Of course, for all of us, resisting the devil and remaining steadfast in our faith is not an easy task. As Peter says, it often brings suffering. If you have read the biographies of men and women from the past, you will know that they suffered greatly as they battled Satan and stood for the truth. Whether on the African plains, in the Chinese village, or in the cathedrals and monasteries of Europe, wherever there have been people who share the Gospel and stand for truth, there is suffering.
Peter tells us to expect this suffering and to know that these same sufferings have been experienced by other believers all across the world.
But Peter doesn’t end there! (Aren’t you so glad he doesn’t??)
He goes on to remind us that God won’t just let us drown in suffering but, after suffering for just a while, God will perfect, establish, strengthen, and settle us. I wonder if God doesn’t use the suffering for these very purposes? For it is in suffering that we often experience these things. True believers aren’t weakened by suffering. They are strengthened. True believers aren’t shaken by suffering, they are settled. God, in His goodness and in His ultimate perfect plan works all things out for His glory and our good (Romans 8:28).
And then there is the final verse that reminds us of just how big this One, True God is that we belong to, as Peter reminds us that all glory and dominion belong to Him! We know glory means great praise, honor, adoration. But what does dominion mean? Well, in a nutshell, it means the “absolute right to rule”. God is the King of all.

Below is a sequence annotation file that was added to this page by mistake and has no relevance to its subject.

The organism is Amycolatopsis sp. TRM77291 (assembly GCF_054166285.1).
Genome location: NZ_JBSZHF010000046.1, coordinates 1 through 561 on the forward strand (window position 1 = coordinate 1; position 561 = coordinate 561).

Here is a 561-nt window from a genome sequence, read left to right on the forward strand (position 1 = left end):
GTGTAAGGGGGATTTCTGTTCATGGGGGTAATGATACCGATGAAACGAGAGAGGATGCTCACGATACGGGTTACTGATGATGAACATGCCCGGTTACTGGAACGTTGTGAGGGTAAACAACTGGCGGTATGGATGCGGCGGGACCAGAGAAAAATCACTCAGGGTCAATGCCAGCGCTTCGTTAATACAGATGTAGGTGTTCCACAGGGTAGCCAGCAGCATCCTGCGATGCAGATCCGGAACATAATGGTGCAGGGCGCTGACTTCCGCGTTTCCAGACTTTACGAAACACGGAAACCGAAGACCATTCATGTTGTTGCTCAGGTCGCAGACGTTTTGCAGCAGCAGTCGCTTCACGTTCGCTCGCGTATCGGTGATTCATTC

While it may look like Satan is winning, he isn’t! Some battles may be lost, but the war will soon be over now and we are on the winning side! May this truth help us stay sober and vigilant. May it remind us that we are not resisting the devil alone, for we have the God of the Universe fighting with us and for us. And may we remember this truth as we suffer for our Savior, whom we are given the privilege to serve during our short time here on earth.
God has been so kind to give us His Word in this crazy, upside down world. I pray it is an encouragement to you as you go out into the world to soldier on for the Lord this day!